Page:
There's a principle I learned from running a small scale online discussion forum about electric vehicles. The more the owner of a site "edits" that site, the more responsible they are for the content.
Am I responsible if a user of my forum posts scams or other illegal content? Is Facebook responsible for the folks using Facebook (or Twitter for that matter) to post scams? You might think "no", it's the person who posted that content who's responsible for their posting. To an extent that's true, however....
The owner of a site, whether it's a small scale discussion forum or a globe-spanning network like Twitter, bears some responsibility simply by having built the network. Therefore, I monitor my discussion forum and step in when badness is occurring. Likewise, Facebook and Twitter and every other social network has a team of moderators to track abuse of their system.
Addicted to the system
Getting back to the algorithms ... Facebook/Twitter/etc algorithmically select things to show to us. Their economic incentive is finding ways to addict us into continually using their network(s). The artificial intelligence prowess, the algorithms, the design, etc, all go together to drive us all into addiction to the networks.
As The Economist's article notes - there is a constant testing of information determining which is the most addictive. They use words like "social engagement" or "social reach" but what they're measuring is how addicted the audience is to the content.
It's not just the network owner - Facebook/Twitter/etc - it's the folks who use the facilities offered by Facebook/Twitter/etc. It's possible to access back end data systems offered by the social networks, and learn gobs of demographic information about ones audience. The advertising tools and social network tools offer the means for anyone to test their "social engagement" success.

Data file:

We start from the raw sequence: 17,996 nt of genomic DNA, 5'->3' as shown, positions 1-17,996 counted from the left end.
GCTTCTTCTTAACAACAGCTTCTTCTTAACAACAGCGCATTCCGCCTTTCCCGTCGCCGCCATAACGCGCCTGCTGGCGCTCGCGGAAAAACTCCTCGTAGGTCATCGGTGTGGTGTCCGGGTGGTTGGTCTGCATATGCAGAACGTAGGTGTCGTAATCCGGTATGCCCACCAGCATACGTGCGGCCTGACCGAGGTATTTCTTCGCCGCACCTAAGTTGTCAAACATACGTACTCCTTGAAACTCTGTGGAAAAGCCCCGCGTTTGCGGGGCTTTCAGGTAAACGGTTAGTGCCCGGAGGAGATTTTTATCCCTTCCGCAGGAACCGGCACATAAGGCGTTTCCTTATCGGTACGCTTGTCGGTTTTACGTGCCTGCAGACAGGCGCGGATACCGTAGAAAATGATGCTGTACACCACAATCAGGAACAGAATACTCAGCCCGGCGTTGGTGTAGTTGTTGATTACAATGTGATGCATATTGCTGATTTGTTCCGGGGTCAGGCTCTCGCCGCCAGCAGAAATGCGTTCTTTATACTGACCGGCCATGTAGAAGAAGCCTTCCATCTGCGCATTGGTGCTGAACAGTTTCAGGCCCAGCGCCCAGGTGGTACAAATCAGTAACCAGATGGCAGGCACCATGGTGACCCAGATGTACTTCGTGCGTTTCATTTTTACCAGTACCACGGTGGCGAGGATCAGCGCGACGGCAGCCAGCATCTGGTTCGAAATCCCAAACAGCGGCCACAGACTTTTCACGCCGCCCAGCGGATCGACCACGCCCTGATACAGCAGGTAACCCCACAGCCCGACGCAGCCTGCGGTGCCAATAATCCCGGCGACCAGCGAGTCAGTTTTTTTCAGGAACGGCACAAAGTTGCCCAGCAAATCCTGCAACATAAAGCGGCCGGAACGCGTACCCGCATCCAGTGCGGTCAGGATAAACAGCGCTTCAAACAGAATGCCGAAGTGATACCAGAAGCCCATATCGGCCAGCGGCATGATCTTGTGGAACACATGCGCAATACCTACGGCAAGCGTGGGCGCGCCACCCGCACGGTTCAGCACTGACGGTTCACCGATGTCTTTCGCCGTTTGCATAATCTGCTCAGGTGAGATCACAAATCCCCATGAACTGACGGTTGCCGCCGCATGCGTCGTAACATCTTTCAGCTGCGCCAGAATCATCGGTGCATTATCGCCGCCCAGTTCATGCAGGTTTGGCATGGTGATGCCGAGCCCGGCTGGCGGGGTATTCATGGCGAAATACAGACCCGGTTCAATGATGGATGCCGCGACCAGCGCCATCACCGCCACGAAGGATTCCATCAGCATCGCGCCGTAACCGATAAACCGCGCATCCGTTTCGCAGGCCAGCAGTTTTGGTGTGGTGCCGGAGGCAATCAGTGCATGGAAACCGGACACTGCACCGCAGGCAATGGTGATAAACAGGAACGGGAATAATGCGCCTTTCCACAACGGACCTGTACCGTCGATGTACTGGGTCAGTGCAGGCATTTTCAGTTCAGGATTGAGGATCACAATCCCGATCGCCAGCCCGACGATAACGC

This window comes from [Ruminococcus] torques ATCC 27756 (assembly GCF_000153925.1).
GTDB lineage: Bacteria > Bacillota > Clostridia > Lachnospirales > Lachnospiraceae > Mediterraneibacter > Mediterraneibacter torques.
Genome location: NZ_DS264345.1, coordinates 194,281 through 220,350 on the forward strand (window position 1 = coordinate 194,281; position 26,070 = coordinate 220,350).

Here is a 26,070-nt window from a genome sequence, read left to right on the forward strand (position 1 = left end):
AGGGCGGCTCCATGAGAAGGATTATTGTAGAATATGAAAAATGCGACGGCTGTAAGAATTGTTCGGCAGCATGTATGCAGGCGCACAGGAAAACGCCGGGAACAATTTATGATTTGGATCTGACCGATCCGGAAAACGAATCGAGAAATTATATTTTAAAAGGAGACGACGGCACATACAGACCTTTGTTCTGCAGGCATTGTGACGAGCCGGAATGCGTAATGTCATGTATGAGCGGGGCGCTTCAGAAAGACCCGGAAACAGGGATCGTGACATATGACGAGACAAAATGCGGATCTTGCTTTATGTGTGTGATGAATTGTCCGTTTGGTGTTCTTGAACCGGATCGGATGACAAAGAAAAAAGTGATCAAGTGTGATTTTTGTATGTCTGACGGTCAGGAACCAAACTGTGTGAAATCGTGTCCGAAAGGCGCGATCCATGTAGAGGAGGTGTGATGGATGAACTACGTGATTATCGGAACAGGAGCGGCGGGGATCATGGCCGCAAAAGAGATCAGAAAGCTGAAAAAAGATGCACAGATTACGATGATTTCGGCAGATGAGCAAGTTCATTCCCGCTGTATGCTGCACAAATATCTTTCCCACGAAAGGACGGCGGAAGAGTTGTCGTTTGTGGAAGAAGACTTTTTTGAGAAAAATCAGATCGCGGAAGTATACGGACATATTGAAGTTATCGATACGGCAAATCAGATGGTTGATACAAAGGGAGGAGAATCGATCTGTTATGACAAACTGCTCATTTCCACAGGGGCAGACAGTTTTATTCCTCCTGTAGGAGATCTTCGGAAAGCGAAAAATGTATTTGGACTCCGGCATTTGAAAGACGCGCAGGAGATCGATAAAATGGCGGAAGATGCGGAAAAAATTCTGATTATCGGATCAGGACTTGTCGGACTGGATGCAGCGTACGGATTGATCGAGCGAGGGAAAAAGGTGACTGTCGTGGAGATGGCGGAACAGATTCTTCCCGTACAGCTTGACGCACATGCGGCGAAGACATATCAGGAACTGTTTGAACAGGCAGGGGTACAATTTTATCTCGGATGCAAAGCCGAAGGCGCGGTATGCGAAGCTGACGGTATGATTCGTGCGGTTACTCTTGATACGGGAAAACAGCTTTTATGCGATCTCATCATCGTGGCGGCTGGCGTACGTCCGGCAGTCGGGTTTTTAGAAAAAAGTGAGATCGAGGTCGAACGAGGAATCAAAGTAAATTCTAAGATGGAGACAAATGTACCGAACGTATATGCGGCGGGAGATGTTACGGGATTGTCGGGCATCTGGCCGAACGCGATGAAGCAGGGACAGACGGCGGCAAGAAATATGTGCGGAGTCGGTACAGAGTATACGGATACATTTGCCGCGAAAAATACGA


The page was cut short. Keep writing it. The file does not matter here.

These tools are used legitimately by all kinds of organizations to help with spreading their news or products. But, it's a tool, and like all other tools can be misused for negative purposes.
One can just as easily use social network targeting tools to spread propaganda.
What do we think is the solution to this? We're entering a Brave New World full of new capabilities our forefathers could never have dreamed of in a zillion years.
You can bet your booty that of Joseph Goebbels or other propagandasts were alive today, they'd be using these social media networks in exactly the way the Russians are said to be doing.
Can you legislate that everyone can only tell the truth? I don't think so, and that'll just cause yet another round of argument over whose ideas are more truthful.
The issue is that social media networks have brought the capability of communication to a mass audience within reach of anyone. Anyone with the time to learn the methods/tools/techniques/strategies can set up Facebook pages and social media network automation tools to spread whatever message they wish. Running advertising on these networks simply requires registering with the advertising service and paying some money.
Maybe addressing the problem might involve some greater degree of control over the mass communication tools offered by social media networks.
But doesn't that solution come with its own problem? Namely -- throughout human history mass communication has been in the hands of the elites. As such, mass communication has always been used to dominate the rest of us. Finally with social media networks we all have the possibility of gaining mass communication capabilities.